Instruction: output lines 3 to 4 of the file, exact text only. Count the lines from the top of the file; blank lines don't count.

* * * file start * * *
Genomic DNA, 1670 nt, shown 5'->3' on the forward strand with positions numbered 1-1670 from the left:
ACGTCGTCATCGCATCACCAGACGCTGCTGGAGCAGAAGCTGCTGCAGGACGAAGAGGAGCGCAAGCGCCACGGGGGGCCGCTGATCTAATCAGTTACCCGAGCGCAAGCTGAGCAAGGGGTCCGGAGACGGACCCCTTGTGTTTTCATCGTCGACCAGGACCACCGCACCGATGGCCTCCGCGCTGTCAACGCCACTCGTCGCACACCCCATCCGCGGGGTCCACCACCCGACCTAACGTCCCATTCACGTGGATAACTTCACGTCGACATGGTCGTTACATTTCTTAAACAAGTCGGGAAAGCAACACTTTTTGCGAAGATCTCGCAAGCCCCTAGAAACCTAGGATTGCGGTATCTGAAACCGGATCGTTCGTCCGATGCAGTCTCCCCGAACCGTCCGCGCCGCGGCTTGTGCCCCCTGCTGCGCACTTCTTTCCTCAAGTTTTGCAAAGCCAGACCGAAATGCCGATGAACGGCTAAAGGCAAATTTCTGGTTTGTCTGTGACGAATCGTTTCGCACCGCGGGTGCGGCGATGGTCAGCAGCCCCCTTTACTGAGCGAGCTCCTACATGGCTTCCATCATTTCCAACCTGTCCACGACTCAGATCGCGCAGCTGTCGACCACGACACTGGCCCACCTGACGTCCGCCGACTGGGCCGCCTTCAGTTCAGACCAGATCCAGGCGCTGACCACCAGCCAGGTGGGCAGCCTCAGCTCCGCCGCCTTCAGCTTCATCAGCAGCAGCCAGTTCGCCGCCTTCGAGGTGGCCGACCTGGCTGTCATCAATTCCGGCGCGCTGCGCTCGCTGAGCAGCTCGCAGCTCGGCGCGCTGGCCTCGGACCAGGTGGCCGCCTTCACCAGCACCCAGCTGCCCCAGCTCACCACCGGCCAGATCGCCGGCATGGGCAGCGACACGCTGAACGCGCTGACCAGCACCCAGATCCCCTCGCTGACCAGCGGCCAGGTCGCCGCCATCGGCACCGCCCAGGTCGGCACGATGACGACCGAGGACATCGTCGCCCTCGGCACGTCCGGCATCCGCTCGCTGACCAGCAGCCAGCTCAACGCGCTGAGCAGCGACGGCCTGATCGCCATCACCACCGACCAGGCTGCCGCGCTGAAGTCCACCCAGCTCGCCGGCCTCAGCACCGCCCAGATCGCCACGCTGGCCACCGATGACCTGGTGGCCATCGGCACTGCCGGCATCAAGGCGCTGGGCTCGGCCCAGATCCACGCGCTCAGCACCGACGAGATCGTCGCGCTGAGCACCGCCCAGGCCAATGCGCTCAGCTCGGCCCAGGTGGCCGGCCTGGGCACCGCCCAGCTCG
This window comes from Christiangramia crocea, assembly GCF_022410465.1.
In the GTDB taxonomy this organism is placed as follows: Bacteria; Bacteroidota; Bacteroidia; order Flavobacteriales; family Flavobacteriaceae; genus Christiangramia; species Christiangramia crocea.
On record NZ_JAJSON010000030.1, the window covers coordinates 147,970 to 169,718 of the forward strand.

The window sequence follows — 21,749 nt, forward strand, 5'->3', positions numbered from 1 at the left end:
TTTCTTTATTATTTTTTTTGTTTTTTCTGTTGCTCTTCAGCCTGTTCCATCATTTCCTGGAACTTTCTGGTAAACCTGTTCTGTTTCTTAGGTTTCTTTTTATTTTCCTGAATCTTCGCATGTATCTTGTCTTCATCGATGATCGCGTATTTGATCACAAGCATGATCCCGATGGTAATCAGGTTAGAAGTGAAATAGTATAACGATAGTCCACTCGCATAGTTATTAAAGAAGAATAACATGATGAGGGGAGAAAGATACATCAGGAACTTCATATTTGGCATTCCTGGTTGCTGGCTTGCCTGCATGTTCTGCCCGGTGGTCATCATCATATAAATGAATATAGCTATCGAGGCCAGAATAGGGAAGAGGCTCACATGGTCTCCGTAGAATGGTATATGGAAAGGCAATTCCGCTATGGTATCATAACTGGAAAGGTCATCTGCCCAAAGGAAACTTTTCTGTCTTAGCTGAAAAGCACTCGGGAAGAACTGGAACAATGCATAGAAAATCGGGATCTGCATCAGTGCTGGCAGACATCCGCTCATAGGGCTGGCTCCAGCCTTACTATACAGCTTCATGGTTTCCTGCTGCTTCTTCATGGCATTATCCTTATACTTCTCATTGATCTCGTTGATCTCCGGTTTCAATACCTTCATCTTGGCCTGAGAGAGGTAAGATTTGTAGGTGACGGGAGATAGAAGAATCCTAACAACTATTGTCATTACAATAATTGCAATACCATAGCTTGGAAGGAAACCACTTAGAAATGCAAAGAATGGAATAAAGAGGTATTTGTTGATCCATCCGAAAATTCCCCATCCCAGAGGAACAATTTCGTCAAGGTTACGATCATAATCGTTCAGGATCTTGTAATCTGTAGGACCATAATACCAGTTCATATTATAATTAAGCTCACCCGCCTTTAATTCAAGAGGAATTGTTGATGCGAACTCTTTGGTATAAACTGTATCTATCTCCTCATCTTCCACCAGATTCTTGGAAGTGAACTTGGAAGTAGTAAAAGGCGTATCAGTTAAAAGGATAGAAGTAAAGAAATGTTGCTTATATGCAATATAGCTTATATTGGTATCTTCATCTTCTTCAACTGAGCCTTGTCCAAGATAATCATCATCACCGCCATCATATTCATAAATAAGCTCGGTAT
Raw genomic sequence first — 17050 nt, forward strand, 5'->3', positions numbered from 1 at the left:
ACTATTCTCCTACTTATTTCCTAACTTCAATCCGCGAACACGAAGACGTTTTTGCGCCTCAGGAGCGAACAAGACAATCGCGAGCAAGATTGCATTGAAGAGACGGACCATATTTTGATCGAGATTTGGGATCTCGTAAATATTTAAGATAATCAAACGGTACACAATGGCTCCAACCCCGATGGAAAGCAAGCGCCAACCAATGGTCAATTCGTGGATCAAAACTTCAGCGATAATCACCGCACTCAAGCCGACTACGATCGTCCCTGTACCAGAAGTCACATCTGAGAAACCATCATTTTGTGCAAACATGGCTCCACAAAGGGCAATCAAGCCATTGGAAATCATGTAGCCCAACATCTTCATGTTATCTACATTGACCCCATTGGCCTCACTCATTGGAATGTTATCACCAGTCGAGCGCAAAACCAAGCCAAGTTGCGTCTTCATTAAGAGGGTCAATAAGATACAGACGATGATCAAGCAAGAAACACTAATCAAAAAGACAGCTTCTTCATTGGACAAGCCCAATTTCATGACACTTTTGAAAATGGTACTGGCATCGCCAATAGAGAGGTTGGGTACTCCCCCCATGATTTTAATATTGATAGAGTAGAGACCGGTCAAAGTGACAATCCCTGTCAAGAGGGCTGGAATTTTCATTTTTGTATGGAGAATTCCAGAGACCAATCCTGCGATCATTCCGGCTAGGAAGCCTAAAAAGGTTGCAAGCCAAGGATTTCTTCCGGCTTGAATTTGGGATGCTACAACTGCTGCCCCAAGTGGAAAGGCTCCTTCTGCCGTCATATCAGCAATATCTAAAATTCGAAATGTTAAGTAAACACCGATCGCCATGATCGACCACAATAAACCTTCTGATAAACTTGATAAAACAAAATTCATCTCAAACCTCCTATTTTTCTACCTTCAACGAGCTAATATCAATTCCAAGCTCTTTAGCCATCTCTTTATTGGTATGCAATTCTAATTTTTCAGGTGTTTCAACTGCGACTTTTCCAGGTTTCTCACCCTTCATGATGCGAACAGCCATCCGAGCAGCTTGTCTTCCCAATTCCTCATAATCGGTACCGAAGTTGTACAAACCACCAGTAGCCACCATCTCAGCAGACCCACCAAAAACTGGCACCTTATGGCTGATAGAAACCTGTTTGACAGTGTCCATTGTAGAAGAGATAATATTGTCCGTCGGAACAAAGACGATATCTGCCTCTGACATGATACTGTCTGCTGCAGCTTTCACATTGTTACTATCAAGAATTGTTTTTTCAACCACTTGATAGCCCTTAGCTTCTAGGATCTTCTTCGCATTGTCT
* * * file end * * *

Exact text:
This window comes from Christiangramia crocea, assembly GCF_022410465.1.
In the GTDB taxonomy this organism is placed as follows: Bacteria; Bacteroidota; Bacteroidia; order Flavobacteriales; family Flavobacteriaceae; genus Christiangramia; species Christiangramia crocea.